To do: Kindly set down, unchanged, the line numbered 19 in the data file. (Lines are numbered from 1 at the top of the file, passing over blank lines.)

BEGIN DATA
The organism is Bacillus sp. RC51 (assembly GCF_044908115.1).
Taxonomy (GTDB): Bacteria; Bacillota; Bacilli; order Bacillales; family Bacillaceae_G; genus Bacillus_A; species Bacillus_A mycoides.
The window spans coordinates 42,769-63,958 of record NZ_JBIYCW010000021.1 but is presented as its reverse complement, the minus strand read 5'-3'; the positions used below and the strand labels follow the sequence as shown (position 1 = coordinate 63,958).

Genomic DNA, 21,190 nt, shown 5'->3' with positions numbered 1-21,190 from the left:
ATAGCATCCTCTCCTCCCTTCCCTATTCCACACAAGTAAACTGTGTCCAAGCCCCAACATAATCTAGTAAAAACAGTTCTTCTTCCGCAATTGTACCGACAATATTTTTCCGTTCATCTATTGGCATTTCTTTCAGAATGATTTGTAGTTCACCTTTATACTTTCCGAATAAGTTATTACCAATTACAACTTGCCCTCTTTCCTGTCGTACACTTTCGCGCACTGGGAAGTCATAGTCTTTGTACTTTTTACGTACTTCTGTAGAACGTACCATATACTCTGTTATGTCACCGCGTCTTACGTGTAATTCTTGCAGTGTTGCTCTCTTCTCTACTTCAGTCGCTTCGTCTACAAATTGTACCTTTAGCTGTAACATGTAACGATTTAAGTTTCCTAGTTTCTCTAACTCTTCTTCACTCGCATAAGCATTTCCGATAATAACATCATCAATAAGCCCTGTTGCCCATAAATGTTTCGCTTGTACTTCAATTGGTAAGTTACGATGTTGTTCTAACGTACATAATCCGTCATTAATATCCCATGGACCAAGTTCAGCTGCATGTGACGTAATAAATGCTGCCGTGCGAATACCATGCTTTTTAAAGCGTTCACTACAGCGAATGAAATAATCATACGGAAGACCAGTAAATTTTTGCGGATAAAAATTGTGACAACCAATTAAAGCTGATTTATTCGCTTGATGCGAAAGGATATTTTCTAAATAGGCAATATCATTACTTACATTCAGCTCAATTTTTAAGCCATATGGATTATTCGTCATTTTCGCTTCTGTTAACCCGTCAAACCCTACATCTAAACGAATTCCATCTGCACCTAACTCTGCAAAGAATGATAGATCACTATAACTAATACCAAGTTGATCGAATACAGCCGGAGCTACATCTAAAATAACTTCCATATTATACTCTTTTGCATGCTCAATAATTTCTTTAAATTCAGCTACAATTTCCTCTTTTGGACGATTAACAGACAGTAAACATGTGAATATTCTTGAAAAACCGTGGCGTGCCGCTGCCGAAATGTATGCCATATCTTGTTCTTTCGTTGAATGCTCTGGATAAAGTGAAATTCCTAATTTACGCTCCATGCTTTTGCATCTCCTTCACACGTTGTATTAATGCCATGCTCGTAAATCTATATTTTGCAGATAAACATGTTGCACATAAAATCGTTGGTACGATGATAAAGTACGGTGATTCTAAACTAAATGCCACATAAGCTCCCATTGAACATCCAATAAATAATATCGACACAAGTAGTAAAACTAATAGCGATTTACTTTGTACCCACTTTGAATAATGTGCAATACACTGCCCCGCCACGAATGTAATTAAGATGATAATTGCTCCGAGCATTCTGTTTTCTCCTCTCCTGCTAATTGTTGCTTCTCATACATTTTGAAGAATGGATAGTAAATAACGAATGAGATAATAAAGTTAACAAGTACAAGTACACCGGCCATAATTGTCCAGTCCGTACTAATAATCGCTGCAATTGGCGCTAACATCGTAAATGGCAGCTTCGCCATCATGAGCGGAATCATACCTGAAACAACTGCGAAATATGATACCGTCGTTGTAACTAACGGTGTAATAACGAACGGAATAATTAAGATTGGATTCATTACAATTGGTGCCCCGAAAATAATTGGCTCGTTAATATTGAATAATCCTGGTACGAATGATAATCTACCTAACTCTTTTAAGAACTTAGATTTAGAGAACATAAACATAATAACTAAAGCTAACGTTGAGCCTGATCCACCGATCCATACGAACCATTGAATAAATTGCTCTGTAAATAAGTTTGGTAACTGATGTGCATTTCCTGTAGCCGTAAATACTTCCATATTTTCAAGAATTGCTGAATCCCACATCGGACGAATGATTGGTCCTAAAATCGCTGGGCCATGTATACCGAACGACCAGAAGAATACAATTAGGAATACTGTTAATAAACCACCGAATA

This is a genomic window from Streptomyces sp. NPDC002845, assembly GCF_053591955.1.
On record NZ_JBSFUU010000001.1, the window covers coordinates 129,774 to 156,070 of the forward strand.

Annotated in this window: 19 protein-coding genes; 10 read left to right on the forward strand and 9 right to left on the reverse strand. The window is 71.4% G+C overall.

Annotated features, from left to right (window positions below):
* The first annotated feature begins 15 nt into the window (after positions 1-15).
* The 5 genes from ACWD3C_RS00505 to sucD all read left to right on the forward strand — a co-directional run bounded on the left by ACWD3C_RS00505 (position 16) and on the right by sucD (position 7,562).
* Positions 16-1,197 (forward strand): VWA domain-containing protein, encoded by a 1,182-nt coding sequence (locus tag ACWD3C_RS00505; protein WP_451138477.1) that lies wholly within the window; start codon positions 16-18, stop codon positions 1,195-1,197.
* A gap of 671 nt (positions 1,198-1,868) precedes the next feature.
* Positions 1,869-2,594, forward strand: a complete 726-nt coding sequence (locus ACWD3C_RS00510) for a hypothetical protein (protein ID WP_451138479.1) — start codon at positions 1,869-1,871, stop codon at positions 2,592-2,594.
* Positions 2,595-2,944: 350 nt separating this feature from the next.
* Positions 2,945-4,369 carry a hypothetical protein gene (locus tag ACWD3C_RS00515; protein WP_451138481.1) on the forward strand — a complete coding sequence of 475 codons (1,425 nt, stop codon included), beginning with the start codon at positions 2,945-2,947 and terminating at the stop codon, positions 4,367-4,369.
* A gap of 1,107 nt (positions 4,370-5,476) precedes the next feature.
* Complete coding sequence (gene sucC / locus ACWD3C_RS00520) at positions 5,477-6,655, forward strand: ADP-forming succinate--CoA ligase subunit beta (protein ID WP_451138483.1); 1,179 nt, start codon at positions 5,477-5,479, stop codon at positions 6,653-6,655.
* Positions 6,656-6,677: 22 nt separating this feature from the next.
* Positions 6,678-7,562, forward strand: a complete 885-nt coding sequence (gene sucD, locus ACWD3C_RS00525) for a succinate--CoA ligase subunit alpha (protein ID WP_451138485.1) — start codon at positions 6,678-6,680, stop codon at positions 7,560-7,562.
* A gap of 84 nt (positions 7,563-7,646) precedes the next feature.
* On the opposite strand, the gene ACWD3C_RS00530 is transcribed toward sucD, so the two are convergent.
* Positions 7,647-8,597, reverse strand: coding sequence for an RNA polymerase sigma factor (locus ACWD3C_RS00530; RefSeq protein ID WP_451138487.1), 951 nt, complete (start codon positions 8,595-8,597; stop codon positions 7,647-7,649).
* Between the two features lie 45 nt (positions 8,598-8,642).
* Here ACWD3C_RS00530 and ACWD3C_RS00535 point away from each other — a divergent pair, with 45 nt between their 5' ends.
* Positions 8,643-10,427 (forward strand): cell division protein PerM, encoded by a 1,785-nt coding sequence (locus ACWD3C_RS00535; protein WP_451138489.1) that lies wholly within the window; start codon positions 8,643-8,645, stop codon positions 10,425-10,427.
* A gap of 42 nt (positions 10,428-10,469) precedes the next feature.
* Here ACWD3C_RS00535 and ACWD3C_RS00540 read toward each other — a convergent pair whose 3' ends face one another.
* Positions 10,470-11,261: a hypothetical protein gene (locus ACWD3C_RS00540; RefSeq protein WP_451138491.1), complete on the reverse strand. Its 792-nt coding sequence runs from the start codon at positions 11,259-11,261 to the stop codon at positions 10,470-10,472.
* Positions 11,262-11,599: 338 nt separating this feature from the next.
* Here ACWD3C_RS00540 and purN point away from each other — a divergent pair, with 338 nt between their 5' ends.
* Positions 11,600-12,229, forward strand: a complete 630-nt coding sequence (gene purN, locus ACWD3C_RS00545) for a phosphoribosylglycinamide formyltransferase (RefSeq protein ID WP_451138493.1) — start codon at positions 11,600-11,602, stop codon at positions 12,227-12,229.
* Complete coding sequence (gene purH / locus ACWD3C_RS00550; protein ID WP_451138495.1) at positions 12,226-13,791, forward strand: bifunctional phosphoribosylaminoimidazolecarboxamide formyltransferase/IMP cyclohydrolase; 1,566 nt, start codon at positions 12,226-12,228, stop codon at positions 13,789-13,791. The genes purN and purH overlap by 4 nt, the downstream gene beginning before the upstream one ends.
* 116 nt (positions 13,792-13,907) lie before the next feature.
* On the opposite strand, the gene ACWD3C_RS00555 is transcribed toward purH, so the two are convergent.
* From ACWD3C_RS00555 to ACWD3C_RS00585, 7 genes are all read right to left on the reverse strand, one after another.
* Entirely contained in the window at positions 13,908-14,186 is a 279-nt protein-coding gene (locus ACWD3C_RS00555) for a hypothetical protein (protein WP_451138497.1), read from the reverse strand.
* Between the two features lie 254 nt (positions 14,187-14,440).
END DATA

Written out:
* Positions 6,656-6,677: 22 nt separating this feature from the next.